Publication

Photocontrol of Antibacterial Activity: Shifting from UV to Red Light Activation

Wegener, M., Hansen, M. J., Driessen, A. J. M., Szymanski, W. & Feringa, B. L., 13-Dec-2017, In : Journal of the American Chemical Society. 139, 49, p. 17979-17986 8 p.

Research output: Contribution to journalArticleAcademicpeer-review

APA

Wegener, M., Hansen, M. J., Driessen, A. J. M., Szymanski, W., & Feringa, B. L. (2017). Photocontrol of Antibacterial Activity: Shifting from UV to Red Light Activation. Journal of the American Chemical Society, 139(49), 17979-17986. https://doi.org/10.1021/jacs.7b09281

Author

Wegener, Michael ; Hansen, Mickel J. ; Driessen, Arnold J. M. ; Szymanski, Wiktor ; Feringa, Ben L. / Photocontrol of Antibacterial Activity : Shifting from UV to Red Light Activation. In: Journal of the American Chemical Society. 2017 ; Vol. 139, No. 49. pp. 17979-17986.

Harvard

Wegener, M, Hansen, MJ, Driessen, AJM, Szymanski, W & Feringa, BL 2017, 'Photocontrol of Antibacterial Activity: Shifting from UV to Red Light Activation', Journal of the American Chemical Society, vol. 139, no. 49, pp. 17979-17986. https://doi.org/10.1021/jacs.7b09281

Standard

Photocontrol of Antibacterial Activity : Shifting from UV to Red Light Activation. / Wegener, Michael; Hansen, Mickel J.; Driessen, Arnold J. M.; Szymanski, Wiktor; Feringa, Ben L.

In: Journal of the American Chemical Society, Vol. 139, No. 49, 13.12.2017, p. 17979-17986.

Research output: Contribution to journalArticleAcademicpeer-review

Vancouver

Wegener M, Hansen MJ, Driessen AJM, Szymanski W, Feringa BL. Photocontrol of Antibacterial Activity: Shifting from UV to Red Light Activation. Journal of the American Chemical Society. 2017 Dec 13;139(49):17979-17986. https://doi.org/10.1021/jacs.7b09281


BibTeX

@article{26448b90b50a485996614a7fd5da0726,
title = "Photocontrol of Antibacterial Activity: Shifting from UV to Red Light Activation",
abstract = "The field of photopharmacology aims to introduce smart drugs that, through the incorporation of molecular photoswitches, allow for the remote spatial and temporal control of bioactivity by light. This concept could be particularly beneficial in the treatment of bacterial infections, by reducing the systemic and environmental side effects of antibiotics. A major concern in the realization of such light-responsive drugs is the wavelength of the light that is applied. Studies on the photocontrol of biologically active agents mostly rely on UV light, which is cytotoxic and poorly suited for tissue penetration. In our efforts to develop photoswitchable antibiotics, we introduce here antibacterial agents whose activity can be controlled by visible light, while getting into the therapeutic window. For that purpose, a UV-light-responsive core structure based on diaminopyrimidines with suitable antibacterial properties was identified. Subsequent modification of an azobenzene photoswitch moiety led to structures that allowed us to control their activity against Escherichia coli in both directions with light in the visible region. For the first time, full in situ photocontrol of antibacterial activity in the presence of bacteria was attained with green and violet light. Most remarkably, one of the diaminopyrimidines revealed an at least 8-fold difference in activity before and after irradiation with red light at 652 nm, showcasing the effective {"}activation{"} of a biological agent otherwise inactive within the investigated concentration range, and doing so with red light in the therapeutic window.",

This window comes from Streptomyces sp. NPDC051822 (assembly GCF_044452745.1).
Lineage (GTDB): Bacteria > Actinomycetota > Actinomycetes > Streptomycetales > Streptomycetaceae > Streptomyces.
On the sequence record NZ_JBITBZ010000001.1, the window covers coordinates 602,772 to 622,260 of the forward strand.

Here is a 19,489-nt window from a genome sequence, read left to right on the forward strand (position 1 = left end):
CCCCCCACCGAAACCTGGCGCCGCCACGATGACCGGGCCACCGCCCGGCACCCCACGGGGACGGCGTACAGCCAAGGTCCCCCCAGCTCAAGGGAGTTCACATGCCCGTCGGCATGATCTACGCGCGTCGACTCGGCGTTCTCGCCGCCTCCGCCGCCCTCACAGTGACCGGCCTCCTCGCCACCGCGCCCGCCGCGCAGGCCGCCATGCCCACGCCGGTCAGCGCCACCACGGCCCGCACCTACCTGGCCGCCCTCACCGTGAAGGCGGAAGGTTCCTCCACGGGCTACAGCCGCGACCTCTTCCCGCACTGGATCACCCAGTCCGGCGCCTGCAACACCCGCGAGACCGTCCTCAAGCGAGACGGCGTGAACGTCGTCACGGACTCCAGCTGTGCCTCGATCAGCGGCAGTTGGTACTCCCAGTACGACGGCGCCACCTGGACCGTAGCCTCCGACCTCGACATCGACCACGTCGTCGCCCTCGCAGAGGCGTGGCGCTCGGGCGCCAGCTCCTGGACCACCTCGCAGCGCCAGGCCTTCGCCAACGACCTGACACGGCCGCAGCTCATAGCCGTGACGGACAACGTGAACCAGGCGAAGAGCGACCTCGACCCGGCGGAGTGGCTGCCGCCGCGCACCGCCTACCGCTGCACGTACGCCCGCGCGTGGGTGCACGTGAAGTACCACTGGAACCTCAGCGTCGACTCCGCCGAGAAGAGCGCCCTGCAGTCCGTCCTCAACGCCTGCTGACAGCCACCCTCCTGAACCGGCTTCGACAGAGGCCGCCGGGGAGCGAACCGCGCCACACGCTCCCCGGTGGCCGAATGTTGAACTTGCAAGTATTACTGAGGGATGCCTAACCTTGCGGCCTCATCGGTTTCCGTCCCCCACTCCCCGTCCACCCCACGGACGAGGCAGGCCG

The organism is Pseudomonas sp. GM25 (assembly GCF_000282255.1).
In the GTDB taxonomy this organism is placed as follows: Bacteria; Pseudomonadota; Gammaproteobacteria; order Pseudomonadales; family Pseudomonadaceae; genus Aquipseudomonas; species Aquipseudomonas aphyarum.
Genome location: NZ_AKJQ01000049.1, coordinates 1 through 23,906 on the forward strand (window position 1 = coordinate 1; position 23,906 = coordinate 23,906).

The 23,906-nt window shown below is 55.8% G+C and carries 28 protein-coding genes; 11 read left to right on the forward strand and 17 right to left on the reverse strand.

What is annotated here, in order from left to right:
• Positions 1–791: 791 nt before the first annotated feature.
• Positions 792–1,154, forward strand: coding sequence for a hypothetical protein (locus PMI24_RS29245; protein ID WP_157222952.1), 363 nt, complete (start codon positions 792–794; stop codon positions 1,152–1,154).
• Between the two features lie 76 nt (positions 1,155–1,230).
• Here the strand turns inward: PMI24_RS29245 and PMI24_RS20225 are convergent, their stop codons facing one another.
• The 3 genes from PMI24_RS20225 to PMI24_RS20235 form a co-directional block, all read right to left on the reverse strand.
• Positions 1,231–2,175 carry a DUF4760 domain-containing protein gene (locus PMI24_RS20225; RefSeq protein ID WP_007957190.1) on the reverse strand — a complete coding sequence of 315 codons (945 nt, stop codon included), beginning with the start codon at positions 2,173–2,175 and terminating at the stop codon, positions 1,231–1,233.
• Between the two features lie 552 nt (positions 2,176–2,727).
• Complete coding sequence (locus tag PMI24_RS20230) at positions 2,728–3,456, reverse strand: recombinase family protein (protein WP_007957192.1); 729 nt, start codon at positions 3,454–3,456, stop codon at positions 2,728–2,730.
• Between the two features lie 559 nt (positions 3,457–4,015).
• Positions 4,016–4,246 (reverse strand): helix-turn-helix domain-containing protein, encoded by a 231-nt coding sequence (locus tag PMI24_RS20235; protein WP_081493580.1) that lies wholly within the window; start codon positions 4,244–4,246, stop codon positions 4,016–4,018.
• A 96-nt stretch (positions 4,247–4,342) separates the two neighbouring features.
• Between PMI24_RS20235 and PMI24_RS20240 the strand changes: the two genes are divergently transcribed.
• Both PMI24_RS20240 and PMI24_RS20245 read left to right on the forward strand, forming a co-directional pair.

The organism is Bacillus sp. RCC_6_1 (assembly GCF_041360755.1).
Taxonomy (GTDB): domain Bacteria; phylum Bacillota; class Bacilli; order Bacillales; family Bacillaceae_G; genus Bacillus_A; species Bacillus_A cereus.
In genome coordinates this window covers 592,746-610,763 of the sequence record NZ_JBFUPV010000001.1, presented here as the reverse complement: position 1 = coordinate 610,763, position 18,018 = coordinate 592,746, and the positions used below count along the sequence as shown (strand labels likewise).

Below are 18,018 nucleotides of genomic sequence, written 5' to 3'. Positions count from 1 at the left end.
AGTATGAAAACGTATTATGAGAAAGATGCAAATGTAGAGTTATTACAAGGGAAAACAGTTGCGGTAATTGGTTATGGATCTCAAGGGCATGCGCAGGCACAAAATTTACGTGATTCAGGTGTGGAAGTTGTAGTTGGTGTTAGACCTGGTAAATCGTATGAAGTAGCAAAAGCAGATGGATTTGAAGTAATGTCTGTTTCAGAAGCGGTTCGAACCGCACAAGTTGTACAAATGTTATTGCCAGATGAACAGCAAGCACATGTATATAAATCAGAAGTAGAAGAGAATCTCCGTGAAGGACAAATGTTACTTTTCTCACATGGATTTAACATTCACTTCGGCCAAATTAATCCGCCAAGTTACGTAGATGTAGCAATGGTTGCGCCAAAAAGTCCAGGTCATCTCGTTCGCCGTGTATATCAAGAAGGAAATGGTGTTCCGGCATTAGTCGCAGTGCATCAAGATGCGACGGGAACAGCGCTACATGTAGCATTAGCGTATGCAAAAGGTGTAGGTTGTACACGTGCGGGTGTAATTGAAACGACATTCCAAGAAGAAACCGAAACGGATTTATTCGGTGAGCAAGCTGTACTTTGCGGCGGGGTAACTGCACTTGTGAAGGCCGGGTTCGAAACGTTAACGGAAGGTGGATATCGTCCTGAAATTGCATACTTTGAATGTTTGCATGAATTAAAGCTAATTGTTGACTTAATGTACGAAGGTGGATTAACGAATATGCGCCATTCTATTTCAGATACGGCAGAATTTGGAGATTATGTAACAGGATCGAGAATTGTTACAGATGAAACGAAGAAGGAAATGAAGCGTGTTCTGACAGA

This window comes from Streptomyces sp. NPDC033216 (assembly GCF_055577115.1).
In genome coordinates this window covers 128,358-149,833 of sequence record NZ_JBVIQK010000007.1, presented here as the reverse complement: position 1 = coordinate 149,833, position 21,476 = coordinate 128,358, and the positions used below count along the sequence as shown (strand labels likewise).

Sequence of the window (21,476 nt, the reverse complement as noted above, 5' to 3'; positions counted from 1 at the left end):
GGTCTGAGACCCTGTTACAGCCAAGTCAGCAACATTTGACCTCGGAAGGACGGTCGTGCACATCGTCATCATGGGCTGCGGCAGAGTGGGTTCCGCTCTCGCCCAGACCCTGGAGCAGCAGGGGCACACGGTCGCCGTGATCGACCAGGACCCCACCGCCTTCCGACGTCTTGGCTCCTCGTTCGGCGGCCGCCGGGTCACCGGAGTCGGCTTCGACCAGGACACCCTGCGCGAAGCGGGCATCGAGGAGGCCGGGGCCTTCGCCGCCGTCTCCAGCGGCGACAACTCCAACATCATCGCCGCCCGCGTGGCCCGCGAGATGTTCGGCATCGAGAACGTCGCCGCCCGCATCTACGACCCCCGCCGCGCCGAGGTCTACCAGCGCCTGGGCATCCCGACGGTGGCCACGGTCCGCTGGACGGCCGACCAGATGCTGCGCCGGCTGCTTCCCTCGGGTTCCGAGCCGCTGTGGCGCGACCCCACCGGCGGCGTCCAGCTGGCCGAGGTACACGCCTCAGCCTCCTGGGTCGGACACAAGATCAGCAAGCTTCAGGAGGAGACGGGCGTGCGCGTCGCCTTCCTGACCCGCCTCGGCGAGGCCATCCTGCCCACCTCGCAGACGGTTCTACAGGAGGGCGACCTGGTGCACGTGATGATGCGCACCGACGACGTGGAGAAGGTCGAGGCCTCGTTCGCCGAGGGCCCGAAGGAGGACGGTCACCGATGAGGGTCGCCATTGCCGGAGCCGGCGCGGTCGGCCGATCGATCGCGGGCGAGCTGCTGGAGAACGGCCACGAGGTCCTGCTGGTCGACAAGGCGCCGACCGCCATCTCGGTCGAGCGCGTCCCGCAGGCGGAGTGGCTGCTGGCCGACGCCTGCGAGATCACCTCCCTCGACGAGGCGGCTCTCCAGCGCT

keywords = "PHOTODYNAMIC THERAPY, IN-VIVO, AZOBENZENE PHOTOSWITCHES, VISIBLE-LIGHT, DIHYDROFOLATE REDUCTASES, TRIMETHOPRIM RESISTANCE, ANTIMICROBIAL ACTIVITY, ESCHERICHIA-COLI, OPTICAL CONTROL, BLIND MICE",
author = "Michael Wegener and Hansen, {Mickel J.} and Driessen, {Arnold J. M.} and Wiktor Szymanski and Feringa, {Ben L.}",
year = "2017",
month = "12",
day = "13",
doi = "10.1021/jacs.7b09281",
language = "English",
volume = "139",
pages = "17979--17986",
journal = "Journal of the American Chemical Society",